PEACHES AND NECTARINES

Planting Instructions

Plant peaches in full sun in very well-drained soil. Semi-dwarf trees should be planted 12 feet apart, and allow 15 feet between rows. Plant with the top of the root mass just at soil level with enough soil mounded to cover the roots leaving 1 inch between the graft and the soil level.

Feeding

Peach trees benefit from complete fertilizer. Feed them in fall or winter. Do not overfeed with nitrogen. Fertilizers with half as much nitrogen as phosphorus work well; Fertilizer spikes are an easy and efficient way to fertilize.

Pruning

Young peach trees should be pruned hard their first year to encourage bud development. As they age, prune to develop a good strong scaffold and an open, spreading habit. Remove center sprouts and older fruiting wood on older trees. For finer details consult a good pruning book.

Disease & Pest Control

Peaches and nectarines are subject to the fungal disease Peach Leaf Curl. Insects that affect peaches and nectarines include scale, mites, and aphids, which may reduce yield and increase stress. Peach Tree Borer can kill weak and young trees. Timed preventative sprays provide the best protection against most of these pests. See a Spray Schedule for more details.

Pollination

Most common varieties of peaches and nectarines are self-fertile.

Peaches

Canadian Harmony – Round, firm, sweet with great texture. Ripens shortly after Red Haven in mid- to late August. Freestone. Flesh is slow to brown, so great for fresh eating and salads. Good shelf life.

Elberta – Ripens September. Large yellow, crimson splashed peach. Yellow flesh is sweet, juicy and firm. Great fresh or frozen and famous for excellent canning peach .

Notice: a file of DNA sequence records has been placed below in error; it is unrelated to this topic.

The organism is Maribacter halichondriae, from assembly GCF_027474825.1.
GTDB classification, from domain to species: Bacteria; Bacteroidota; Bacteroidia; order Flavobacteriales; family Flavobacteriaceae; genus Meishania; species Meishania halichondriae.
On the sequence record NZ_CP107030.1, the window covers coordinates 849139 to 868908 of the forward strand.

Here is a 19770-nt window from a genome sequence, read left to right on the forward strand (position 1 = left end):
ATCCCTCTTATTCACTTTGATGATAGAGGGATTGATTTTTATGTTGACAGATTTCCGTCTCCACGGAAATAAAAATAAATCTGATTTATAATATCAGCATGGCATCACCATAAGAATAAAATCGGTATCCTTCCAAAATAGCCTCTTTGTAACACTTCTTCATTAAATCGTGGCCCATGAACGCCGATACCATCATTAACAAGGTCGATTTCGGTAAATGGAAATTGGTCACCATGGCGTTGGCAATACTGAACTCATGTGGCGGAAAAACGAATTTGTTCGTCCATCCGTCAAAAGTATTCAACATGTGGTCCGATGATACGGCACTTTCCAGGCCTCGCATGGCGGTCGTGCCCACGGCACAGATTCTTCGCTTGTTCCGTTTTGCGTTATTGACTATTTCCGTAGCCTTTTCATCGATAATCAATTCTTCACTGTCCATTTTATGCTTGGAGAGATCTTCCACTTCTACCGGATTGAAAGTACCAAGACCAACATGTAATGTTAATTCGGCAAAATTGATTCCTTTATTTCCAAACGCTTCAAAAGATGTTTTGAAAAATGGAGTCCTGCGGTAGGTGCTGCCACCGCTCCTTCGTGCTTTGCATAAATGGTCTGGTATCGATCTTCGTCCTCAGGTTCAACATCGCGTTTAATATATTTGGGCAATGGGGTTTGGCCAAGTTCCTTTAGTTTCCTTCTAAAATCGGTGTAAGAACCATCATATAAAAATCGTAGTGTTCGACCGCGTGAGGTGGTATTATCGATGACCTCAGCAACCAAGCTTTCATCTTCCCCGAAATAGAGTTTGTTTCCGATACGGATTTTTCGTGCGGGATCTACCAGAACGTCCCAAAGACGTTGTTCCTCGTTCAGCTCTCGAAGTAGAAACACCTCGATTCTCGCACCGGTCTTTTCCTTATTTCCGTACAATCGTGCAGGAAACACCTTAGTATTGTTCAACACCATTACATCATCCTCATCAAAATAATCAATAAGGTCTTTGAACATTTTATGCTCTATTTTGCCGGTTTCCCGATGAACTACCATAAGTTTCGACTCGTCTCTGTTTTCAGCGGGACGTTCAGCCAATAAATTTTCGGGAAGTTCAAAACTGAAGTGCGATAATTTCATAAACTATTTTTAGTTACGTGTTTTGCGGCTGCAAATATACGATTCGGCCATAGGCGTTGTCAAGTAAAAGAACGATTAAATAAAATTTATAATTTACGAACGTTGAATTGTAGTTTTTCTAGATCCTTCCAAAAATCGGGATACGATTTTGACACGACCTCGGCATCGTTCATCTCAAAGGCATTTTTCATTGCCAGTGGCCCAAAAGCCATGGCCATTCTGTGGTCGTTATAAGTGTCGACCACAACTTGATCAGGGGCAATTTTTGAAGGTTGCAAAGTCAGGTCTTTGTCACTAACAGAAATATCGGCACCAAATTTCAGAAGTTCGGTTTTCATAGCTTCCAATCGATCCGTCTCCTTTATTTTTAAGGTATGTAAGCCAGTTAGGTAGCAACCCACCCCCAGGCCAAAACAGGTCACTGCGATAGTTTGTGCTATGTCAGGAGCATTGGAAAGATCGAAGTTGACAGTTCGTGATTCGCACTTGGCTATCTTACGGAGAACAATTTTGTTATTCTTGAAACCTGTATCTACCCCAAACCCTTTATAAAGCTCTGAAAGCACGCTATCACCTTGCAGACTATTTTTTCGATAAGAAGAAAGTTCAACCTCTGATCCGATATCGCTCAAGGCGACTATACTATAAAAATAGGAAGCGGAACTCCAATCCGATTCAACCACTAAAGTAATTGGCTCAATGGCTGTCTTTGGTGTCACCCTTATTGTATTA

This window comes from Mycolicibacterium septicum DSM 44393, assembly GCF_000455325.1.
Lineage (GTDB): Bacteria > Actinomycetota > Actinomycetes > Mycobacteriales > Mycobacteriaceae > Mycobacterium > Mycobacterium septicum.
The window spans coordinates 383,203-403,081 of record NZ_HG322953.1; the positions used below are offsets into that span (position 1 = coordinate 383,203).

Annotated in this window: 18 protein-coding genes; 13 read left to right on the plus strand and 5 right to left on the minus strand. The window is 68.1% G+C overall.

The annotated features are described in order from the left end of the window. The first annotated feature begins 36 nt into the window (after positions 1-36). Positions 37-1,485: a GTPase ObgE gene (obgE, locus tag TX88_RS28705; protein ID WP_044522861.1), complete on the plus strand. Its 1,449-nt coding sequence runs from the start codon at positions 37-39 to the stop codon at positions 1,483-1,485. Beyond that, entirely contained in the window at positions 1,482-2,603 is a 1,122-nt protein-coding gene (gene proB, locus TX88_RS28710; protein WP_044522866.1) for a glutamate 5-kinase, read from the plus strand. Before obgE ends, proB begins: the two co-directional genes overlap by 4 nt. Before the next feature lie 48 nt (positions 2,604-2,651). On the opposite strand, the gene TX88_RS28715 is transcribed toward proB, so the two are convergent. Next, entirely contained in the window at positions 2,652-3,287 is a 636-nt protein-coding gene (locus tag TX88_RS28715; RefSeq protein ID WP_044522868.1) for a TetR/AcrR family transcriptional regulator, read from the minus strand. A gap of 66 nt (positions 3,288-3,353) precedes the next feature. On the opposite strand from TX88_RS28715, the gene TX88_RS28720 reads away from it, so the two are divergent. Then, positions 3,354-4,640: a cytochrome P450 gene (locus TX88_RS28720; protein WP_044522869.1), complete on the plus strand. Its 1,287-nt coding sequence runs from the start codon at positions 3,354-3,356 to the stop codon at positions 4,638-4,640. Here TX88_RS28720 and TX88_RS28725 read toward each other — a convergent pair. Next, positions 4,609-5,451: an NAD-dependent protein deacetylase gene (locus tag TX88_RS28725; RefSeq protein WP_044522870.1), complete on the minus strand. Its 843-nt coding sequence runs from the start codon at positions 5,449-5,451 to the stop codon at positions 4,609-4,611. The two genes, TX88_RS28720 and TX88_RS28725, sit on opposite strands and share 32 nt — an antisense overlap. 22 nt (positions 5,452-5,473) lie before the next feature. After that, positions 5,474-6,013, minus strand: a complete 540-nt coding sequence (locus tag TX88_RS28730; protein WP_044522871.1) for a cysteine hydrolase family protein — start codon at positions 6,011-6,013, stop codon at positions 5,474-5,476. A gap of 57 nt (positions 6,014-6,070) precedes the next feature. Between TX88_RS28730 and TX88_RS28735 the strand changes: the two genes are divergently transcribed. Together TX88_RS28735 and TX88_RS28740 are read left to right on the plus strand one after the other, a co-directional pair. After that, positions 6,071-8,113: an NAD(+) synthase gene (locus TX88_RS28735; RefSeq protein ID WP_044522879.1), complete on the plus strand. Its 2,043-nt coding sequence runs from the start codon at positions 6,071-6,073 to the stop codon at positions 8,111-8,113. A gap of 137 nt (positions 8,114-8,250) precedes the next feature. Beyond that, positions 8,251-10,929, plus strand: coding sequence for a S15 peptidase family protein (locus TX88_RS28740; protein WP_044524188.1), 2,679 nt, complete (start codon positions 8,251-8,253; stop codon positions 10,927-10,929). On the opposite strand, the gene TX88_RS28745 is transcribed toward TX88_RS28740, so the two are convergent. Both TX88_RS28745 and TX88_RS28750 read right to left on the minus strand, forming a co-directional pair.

Frost – Early variety, ripens in July to early August. Firm sweet peaches are great fresh, canned or frozen. Reasonably resistant to leaf curl, however it still needs to be sprayed when young.

Q 1-8 – Ripens in mid- to late July. Peach leaf curl resistant. White-fleshed, sweet and juicy with spright flavor. Excellent variety for Northwest gardeners.

Red Haven – Early variety, ripens early August. Firm, sweet yellow peaches with red blush of excellent quality that are great fresh, frozen and for canning. Somewhat disease susceptible.

Reliance – Very hardy peach. Ripens in July. Medium to large size fruit with sweet, peachy flavor. Great for baking, eating, and canning.

Saturn – Ripens in July. White doughnut-type peach with the sweetest and most flavorful fruit.

Suncrest – Ripens in mid-August. Large, fine-flavored peaches have firm flesh that’s excellent for canning. Red skin and yellow flesh. Somewhat disease susceptible.

Veteran – Ripens in late August. Golden-yellow skin with slight red blush. Great for fresh eating and canning. One of the easiest varieties of peach to grow.

Nectarines

Fantasia – A popular large yellow free-stone variety. Ripens late July into August. Early harvest of firm ripe and tangy fruit; later harvest gives you sweet fruit with rich flavor. Self-fertile; consistent yields.

Flavortop Nectarine – Ripens Mid July. Large red skinned free stone fruit is firm and juicy with an excellent sweet flavor, said to be supreme for pies and cobblers.

Hardy Red – Produces red over yellow fruit in early to mid August. Sweet, firm yellow flesh is great fresh, in desserts or for canning and perserves. Vigorous and productive.

Sunglo – Ripens in early August. Large, 3 inch, smooth skinned high quality fruit with red over golden yellow skin. Meaty, juicy, deep yellow, sweet flesh. Great for freezing, canning or fresh eating. Freestone.

Download a complete information sheet on peaches and nectarines, including varieties

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